“What do I do when my prospective customer says we were not selected because our price was too high?” This is a question many companies grapple with. It’s very common for potential clients to give price as their reason for not engaging with you. So what should you do about it?
Ian Altman, a Forbes columnist, author, and strategic advisor, explains and clarifies three steps to pursue: Understand what is really going on with your prospect; realize that it is rarely about price; and assess how you can improve your odds.
What Could Be Going On
Altman starts by understanding what the client might really mean when they say “Your price is too high”.
First, you might actually provide the same thing as another vendor for a higher price. However rarely will another competitor offer the exact same solution as you. Unless you are selling a drop-shipped commodity, there is always room for differentiation.
Second, your prospect has another reason why they selected your competitor; however, they thought saying “Your price is too high” would be more polite than telling you the real reason.
Many a “white lie” has been said to spare your feelings. It feels better as the seller to say, “They undercut us” than it feels to say, “They outsold us.”
What If It Actually Is About Price?
Altman contends it is almost NEVER about price. But, if it is, here are common things that can go wrong.
- You jumped to what you were selling instead of focusing on the issue they needed to solve.
- You failed to engage your prospect in a discussion about their past experiences in similar projects.
- You did not share stories about issues other clients faced that you helped to solve.
- In short, you did not do anything to help you stand out from the competition.
In many cases, you the seller frame the discussion about price. You might ask your potential client how much they are currently spending. Many sellers will say, “Maybe we can get you a better deal.”
What if instead you asked “0-10, how happy are you with the current provider?” You can either provide a better outcome, or a better price. Without a better outcome, why would they switch to you other than price?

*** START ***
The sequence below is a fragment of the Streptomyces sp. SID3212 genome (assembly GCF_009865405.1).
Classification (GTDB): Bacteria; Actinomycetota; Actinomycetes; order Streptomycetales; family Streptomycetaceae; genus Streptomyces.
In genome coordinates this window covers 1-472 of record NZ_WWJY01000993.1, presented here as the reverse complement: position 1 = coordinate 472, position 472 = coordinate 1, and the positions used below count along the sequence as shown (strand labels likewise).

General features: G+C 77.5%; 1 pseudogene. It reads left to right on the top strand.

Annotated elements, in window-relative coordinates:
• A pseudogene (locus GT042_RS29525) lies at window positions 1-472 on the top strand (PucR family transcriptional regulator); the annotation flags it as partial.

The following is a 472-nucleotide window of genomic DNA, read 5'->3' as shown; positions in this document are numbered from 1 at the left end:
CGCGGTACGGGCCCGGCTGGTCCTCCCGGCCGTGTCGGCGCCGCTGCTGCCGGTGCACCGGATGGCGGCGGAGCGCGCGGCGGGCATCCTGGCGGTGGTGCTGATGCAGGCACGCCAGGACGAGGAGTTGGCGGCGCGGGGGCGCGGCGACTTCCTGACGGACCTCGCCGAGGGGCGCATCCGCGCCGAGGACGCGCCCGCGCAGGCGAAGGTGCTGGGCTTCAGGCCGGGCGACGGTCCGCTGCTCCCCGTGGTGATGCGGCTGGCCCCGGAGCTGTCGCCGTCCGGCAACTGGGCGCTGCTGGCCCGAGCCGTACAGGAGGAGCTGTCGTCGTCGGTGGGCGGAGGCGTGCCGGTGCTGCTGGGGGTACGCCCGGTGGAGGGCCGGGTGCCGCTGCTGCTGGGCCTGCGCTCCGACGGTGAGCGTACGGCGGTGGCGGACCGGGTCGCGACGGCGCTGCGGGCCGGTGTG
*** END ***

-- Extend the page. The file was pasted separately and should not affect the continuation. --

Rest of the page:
How Can You Improve Your Odds?
Can you provide the best advice to them if you have to respond without any additional information? Of course you cannot.
It is in both your best interest and your prospect that you ask key questions to determine if there is a fit between their situation and what you offer.
The key, however, is to make an honest assessment. You just might learn that you are not the best alternative. Clients are used to vendors insisting their solution is the best, even when it isn’t. Your candor will get noticed, and in most cases rewarded.
Demonstrate that you are always looking out for the client’s best interest. Make it clear that finding the right fit is more important that making the sale. If you do these things right, you just might become the vendor they all are hoping will win.
It’s Your Turn
Check out Ian Altman’s full article here. And then determine how will you respond when your prospect says, “Your price is too high?” Contact me to discuss how to apply these principles in your business.
Ian Altman is a Forbes columnist, author, strategic advisor, and internationally sought speaker on integrity-based sales and business development. As a successful services and technology CEO for two decades he draws on years of success and research on how customers make decisions.
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